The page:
China’s agriculture ministry said last week that criminals are taking advantage of the African swine fever (ASF) epidemic across the country by faking outbreaks of the disease at farms.
The Ministry of Agriculture and Rural Affairs said the criminals dump dead pigs on farms and then spread false reports that the farms are infected with the deadly swine disease, according to a Reuters report. Farmers then are pressured to sell their pigs at lower prices, and this is affecting normal pig production, which has already been disrupted by the disease since the first outbreak almost a year ago.
The ministry has urged any witnesses to the scam to alert the authorities.
“All localities should be vigilant and actively guard against it,” it said.
Veterinary checks underway
Meanwhile, the ministry said it would conduct checks on veterinary authorities in 10 provinces across the country to prevent further spread of ASF. Accounts of underreporting of the disease will be investigated, it said.
Reuters said veterinary authorities from two counties in the following provinces and regions will be evaluated: Hebei, Heilongjiang, Jiangsu, Henan, Anhui, Guangxi, Fujian, Sichuan, Yunnan and Shaanxi.
“One county must be a place where there has recently been an outbreak of the disease, and it should be compared with another county, ideally administered by the same city or in the same area, where the disease has not occurred,” the report said.
Evaluations are set to be completed by October 31 and findings submitted to the ministry by December 31.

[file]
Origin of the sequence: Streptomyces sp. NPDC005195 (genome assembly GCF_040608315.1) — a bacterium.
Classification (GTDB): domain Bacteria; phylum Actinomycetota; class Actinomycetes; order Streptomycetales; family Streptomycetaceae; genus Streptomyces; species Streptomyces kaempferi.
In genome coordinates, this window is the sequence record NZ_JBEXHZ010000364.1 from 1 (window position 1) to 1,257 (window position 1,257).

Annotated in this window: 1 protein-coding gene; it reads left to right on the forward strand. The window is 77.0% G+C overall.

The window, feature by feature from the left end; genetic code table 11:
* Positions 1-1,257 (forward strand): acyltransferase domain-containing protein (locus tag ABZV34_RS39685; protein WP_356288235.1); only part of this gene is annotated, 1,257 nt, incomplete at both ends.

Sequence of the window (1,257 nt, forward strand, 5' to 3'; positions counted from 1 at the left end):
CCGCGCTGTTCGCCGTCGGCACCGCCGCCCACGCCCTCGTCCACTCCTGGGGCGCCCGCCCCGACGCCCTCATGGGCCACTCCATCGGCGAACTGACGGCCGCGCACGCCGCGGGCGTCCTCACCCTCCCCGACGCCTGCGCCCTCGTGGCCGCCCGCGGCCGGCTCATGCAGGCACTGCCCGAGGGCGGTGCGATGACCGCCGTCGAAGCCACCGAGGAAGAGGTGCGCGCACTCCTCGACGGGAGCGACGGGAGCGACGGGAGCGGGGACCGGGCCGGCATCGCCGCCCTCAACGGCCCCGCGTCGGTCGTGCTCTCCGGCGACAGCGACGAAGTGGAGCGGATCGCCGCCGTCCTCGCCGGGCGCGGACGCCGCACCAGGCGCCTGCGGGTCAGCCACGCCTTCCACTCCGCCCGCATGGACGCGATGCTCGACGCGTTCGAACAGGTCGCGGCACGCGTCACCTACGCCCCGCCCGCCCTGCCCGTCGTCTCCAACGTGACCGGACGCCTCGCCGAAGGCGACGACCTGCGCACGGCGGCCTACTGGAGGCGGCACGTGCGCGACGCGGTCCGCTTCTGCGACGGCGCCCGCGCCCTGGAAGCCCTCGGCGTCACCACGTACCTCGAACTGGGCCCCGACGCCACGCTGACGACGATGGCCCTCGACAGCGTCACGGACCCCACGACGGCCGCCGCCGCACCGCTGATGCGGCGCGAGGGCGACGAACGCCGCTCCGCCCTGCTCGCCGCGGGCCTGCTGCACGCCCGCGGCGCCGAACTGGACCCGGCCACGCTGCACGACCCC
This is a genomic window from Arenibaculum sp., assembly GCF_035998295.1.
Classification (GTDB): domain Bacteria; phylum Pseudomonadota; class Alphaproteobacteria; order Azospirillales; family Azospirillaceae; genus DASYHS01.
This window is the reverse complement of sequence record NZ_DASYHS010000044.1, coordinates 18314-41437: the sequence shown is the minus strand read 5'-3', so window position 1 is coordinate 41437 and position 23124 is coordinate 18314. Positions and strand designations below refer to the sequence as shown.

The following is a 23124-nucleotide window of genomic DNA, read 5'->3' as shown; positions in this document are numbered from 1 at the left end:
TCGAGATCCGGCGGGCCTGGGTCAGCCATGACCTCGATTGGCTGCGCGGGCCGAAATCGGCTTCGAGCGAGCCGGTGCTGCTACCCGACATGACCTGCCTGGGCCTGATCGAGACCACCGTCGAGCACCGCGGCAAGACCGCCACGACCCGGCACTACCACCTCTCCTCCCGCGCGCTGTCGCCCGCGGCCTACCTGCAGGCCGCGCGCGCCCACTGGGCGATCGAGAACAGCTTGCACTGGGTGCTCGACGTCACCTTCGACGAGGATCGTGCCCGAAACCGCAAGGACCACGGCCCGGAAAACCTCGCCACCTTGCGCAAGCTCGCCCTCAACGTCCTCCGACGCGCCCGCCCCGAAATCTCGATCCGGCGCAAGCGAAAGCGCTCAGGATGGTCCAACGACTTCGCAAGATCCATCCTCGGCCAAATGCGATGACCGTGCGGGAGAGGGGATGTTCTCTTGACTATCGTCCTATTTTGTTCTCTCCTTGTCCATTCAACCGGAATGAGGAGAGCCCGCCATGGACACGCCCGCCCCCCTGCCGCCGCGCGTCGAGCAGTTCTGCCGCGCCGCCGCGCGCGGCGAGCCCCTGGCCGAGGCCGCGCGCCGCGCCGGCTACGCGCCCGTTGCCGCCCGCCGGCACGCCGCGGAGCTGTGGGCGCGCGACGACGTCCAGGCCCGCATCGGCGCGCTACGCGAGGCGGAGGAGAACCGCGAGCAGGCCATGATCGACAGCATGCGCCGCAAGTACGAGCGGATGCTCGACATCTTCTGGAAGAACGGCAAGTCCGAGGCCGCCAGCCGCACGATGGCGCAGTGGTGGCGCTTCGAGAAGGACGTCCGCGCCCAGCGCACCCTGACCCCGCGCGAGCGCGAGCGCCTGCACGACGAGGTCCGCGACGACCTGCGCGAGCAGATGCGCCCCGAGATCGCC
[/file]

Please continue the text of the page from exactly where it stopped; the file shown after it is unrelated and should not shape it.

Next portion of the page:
China’s official reports don’t match up with what producers and veterinarians on the ground in that country say is taking place, said Paul Sundberg, executive director of the Swine Health Information Center, in a WATTAgNet report in April.
“I think it’s common information that China is underreporting both the number and extent of ASF outbreaks that they’ve had in the country, and that continues,” Sundberg said.
Although multiple parties have floated estimates about the impact of ASF in China, Sundberg doubted whether any of them were accurate. The outbreak, he said, is “very severe,” and almost certainly larger than what the Chinese government has reported.
Jim Monroe, senior communications director for the National Pork Producers Council (NPPC), is similarly skeptical of China’s claims regarding ASF.
“They’re dealing with an animal disease that is virtually endemic, in the world’s largest swine herd, and struggling to get a handle on it,” he said. “It’s hard to believe they’re getting it under control.”
View our continuing coverage of the African swine fever outbreak.